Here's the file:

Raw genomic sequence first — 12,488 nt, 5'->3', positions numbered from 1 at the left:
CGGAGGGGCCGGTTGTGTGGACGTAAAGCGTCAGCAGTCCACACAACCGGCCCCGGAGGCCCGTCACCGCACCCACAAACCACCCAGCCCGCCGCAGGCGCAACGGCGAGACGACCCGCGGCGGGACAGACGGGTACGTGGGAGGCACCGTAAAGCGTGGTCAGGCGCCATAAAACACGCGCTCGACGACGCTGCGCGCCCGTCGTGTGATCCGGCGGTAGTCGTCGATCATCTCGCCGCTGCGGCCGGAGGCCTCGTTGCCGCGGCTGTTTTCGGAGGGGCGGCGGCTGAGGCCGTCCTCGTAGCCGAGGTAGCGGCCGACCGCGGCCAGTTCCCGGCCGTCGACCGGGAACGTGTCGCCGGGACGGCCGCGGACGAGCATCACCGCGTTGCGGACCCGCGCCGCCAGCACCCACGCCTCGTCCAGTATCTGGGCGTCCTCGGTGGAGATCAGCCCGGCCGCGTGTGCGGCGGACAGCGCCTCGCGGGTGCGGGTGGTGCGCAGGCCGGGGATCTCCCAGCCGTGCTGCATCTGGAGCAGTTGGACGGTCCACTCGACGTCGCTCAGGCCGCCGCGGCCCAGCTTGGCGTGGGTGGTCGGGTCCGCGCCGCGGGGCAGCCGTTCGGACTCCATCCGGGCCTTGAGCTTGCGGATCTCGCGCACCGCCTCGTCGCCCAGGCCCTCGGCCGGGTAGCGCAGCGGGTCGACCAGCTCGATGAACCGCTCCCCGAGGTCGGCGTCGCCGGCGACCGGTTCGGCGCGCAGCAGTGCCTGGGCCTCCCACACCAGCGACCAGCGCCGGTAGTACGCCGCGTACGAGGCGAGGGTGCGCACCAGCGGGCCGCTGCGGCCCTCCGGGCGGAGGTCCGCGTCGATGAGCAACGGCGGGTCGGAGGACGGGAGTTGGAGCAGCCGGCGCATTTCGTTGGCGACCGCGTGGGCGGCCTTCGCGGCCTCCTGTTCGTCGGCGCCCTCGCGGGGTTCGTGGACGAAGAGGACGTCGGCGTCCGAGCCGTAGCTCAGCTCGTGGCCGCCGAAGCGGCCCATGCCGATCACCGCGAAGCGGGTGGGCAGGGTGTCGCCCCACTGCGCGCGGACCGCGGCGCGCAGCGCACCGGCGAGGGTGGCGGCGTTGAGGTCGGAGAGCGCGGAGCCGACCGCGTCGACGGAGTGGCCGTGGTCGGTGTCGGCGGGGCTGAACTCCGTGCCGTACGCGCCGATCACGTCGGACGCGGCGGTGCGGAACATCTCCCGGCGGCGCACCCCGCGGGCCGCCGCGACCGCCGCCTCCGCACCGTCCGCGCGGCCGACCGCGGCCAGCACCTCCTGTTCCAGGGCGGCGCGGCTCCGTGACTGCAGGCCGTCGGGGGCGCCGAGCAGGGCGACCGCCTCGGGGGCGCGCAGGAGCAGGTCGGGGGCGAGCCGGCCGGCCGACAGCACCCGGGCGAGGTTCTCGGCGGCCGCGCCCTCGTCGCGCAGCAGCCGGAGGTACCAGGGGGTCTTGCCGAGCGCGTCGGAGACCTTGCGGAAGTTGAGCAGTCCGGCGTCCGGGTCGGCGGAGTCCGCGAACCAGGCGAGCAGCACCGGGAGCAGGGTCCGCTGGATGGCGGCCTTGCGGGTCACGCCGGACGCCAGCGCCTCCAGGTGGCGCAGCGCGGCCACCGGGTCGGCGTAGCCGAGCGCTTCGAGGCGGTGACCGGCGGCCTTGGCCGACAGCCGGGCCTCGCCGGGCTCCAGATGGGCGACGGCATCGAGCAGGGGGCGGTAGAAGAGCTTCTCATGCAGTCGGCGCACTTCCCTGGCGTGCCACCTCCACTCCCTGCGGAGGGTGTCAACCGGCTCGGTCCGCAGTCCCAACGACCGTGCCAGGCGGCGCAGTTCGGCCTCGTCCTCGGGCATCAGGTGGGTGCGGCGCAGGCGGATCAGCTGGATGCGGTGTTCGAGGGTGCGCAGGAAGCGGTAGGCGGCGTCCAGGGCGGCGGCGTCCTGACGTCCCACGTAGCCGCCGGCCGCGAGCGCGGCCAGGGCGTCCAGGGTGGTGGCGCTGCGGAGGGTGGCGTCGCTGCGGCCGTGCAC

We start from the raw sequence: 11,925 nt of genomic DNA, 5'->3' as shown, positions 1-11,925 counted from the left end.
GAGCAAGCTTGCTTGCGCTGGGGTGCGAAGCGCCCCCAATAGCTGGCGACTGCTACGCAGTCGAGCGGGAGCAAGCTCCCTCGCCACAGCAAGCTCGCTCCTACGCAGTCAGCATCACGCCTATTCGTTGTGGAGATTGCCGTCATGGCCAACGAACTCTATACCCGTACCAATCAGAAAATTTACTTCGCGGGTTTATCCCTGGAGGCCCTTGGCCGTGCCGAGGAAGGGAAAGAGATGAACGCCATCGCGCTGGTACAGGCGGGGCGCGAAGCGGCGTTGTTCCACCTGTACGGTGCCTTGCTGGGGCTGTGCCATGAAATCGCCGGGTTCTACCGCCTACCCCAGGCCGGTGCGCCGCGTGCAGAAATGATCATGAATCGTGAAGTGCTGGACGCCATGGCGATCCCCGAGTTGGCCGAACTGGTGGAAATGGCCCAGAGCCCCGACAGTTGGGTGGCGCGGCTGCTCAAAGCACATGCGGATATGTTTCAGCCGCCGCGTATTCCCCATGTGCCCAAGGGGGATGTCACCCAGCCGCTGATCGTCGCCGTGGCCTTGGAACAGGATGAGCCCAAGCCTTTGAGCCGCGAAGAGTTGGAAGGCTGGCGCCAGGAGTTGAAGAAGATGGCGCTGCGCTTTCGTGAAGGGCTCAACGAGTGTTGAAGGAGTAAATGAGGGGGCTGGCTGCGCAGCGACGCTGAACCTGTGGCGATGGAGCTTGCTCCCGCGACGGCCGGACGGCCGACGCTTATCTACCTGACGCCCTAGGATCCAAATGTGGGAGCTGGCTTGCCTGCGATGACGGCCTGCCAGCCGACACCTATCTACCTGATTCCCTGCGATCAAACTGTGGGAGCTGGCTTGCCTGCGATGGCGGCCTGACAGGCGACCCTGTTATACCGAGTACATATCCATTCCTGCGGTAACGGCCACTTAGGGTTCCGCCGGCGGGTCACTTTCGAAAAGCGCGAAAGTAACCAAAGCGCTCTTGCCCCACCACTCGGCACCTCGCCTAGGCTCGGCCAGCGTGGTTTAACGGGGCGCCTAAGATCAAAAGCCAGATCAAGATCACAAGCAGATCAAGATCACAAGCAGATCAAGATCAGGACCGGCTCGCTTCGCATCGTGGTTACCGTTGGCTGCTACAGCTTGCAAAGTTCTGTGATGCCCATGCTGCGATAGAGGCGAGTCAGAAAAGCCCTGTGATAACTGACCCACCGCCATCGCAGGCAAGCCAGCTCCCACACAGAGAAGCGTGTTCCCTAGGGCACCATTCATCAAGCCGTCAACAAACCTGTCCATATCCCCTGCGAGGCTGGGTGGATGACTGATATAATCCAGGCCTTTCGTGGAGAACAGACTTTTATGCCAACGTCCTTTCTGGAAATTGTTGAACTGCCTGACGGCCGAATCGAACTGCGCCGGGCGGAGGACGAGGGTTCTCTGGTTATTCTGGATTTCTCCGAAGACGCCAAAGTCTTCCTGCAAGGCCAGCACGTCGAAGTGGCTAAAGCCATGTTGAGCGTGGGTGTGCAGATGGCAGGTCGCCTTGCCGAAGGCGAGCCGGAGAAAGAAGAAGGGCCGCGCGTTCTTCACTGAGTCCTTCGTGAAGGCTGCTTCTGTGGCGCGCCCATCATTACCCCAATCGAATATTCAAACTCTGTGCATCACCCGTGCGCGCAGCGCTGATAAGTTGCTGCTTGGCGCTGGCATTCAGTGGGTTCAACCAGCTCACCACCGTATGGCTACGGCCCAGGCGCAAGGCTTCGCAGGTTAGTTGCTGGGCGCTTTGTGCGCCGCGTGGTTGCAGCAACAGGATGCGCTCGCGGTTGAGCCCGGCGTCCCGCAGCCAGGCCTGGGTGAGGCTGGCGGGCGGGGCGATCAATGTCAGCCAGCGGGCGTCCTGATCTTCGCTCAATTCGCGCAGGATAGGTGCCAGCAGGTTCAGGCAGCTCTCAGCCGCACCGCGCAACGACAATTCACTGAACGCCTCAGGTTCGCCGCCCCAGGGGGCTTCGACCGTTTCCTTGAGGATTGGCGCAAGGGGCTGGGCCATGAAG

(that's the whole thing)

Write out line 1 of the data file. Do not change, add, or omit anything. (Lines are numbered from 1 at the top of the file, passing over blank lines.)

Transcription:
Raw genomic sequence first — 12,488 nt, 5'->3', positions numbered from 1 at the left: